In this guid I’ll explain how to setup an iSCSI initiator (client) on Debian 10.6. It should work with most Linux -based systems.

iSCSI is a SAN (storage area network) protocol in which a locally connected iSCSI hard disk is shown to the clients. The iSCSI protocol is a (IP-based) storage networking standard. It provides block-level access to storage devices over a TCP/IP network.

I used it to connect my Synology NAS to the Virtual Debian 10.6 Mailserver. The NAS Provides the ESXi Host with a datastorage for the virtual hard disks and as is also used as a backup storage.

Do not use the iSCSI Target on more than one machine at the same time, unless you have a cluster file system! Under normal conditions you can not share a hard drive with more then one computer.

Preconditions

Under Debain / Ubuntu we need to install the initiator (Open-iSCSI):

sudo apt install open-iscsi

We need to setup the node startup to automatic. The default setting is manual.

[...]
node.startup = automatic
[...]

After that we restart the initiator:

systemctl restart open-iscsi

Find the iSCSI targets

To find the iSCSI target we use the following command:

sudo iscsiadm -m discovery -t sendtargets -p IP_Adresse:3260

Options

-m –mode (discovery)
-t –type (sendtargets)
-p –portal (hostname or ip of the target)

In my example it would look like this.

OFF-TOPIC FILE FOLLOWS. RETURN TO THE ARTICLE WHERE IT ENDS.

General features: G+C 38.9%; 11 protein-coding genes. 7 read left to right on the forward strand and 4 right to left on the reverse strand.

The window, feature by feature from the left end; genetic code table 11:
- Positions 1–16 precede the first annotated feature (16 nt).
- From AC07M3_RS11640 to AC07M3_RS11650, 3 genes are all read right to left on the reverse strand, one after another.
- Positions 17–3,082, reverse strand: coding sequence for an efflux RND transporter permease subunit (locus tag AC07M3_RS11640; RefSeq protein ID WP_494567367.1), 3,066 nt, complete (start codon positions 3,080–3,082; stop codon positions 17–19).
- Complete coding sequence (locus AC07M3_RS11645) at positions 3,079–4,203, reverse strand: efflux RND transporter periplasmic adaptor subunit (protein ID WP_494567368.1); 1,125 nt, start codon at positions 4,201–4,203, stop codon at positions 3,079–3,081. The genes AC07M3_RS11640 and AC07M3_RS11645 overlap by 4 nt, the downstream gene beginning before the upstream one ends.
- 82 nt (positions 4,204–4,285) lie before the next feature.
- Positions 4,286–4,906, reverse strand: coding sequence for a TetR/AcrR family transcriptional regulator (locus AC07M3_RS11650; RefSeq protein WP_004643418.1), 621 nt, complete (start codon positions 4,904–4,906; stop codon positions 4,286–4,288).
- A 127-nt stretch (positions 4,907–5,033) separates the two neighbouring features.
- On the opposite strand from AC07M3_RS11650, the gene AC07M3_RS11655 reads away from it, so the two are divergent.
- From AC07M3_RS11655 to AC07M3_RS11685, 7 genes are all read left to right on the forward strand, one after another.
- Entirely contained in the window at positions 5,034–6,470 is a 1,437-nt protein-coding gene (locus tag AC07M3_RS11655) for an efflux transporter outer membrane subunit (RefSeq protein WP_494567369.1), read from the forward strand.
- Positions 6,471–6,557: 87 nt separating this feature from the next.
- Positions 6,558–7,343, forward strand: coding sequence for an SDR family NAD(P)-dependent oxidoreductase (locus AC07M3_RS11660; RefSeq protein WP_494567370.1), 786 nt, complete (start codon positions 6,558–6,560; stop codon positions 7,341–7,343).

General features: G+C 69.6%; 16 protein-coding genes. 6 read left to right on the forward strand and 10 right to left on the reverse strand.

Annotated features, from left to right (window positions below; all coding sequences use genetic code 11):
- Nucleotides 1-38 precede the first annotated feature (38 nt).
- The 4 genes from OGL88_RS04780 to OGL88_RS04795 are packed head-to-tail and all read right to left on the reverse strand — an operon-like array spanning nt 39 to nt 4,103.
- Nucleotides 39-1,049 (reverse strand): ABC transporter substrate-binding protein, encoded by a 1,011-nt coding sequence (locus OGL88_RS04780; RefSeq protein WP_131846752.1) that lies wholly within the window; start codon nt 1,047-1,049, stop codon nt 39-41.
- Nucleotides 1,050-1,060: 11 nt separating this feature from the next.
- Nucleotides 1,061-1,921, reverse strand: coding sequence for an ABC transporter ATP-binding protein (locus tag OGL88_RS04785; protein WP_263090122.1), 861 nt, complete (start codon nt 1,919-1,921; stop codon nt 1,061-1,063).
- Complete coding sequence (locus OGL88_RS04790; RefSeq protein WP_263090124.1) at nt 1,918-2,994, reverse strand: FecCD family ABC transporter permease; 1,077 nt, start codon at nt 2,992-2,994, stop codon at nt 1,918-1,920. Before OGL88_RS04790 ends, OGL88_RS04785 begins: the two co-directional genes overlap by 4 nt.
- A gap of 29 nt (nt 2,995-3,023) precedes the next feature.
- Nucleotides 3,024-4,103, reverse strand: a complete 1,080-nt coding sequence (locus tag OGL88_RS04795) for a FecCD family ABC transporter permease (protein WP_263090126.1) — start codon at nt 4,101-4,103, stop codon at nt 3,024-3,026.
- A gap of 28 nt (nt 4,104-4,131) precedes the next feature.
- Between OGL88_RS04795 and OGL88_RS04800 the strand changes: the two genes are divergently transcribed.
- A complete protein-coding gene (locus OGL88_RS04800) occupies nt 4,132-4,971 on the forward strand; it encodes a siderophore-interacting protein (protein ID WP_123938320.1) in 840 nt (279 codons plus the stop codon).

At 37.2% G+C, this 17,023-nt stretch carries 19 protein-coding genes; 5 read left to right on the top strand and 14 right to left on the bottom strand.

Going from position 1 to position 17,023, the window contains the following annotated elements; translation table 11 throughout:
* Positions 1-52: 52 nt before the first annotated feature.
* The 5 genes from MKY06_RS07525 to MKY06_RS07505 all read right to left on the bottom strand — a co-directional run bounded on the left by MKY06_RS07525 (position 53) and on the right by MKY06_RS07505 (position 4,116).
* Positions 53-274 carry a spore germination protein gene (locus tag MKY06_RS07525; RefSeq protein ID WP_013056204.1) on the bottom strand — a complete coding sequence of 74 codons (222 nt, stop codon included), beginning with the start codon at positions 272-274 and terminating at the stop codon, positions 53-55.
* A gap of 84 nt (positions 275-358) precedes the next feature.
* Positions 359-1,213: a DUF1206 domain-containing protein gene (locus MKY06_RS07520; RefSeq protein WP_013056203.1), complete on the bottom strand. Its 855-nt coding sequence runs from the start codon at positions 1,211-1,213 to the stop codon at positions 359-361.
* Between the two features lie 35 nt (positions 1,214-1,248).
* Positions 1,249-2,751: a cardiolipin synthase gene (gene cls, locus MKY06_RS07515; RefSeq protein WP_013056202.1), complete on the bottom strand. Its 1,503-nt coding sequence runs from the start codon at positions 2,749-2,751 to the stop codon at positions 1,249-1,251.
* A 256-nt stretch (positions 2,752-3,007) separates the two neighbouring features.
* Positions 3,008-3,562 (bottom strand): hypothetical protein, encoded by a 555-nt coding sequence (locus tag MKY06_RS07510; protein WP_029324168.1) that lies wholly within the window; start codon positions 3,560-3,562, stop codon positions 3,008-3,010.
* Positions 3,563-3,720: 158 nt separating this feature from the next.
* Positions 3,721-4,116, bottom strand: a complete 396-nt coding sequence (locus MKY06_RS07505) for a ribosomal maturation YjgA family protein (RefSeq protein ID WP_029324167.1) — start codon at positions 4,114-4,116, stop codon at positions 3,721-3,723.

root@debian-srv:/# iscsiadm -m discovery -t sendtargets -p 192.168.0.1:3260 -d3
iscsiadm: Max file limits 1024 1048576
iscsiadm: Could not open /etc/iscsi/send_targets/192.168.0.1,3260: No such file or directory
iscsiadm: starting sendtargets discovery, address 192.168.0.1:3260,
iscsiadm: connecting to 192.168.0.1:3260
iscsiadm: connected local port 42098 to 192.168.0.1:3260
iscsiadm: connected to discovery address 192.168.0.1
iscsiadm: login response status 0000
iscsiadm: discovery process to 192.168.0.1:3260 exiting
iscsiadm: disconnecting conn 0x23a6ddc13eb8, fd 3
192.168.0.1:3260,1 iqn.2000-01.com.synology:diskstation-host.Target-1.ffbc323sec
[fe80::233:23fe:ff41:e3fd]:3260,1 iqn.2000-01.com.synology:diskstation-host.Target-1.ffbc323sec

Now we have found the names of the available iSCSI targets. In this case one target, which is provided in IPv4 and IPv6:

192.168.0.1:3260,1 iqn.2000-01.com.synology:diskstation-host.Target-1.ffbc323sec

With the target found, we can now integrate it into our client. Therefore we use this command:

iscsiadm -m node -T iqn.2007-10:iscsi.target0 -p IP_Adresse:3260 --login

In this example it would look like this:

root@debian-srv:/# iscsiadm -m node -T iqn.2000-01.com.synology:diskstation-host.Target-1.ffbc323sec -p 192.168.0.1:3260 --login
Logging in to [iface: default, target: iqn.2000-01.com.synology:diskstation-host.Target-1.ffbc323sec, portal: 192.168.0.1,3260] (multiple)
Login to [iface: default, target: iqn.2000-01.com.synology:diskstation-host.Target-1.ffbc323sec, portal: 192.168.0.1,3260] successful.

Now we are successful connected to the target storage. To display the session we can use: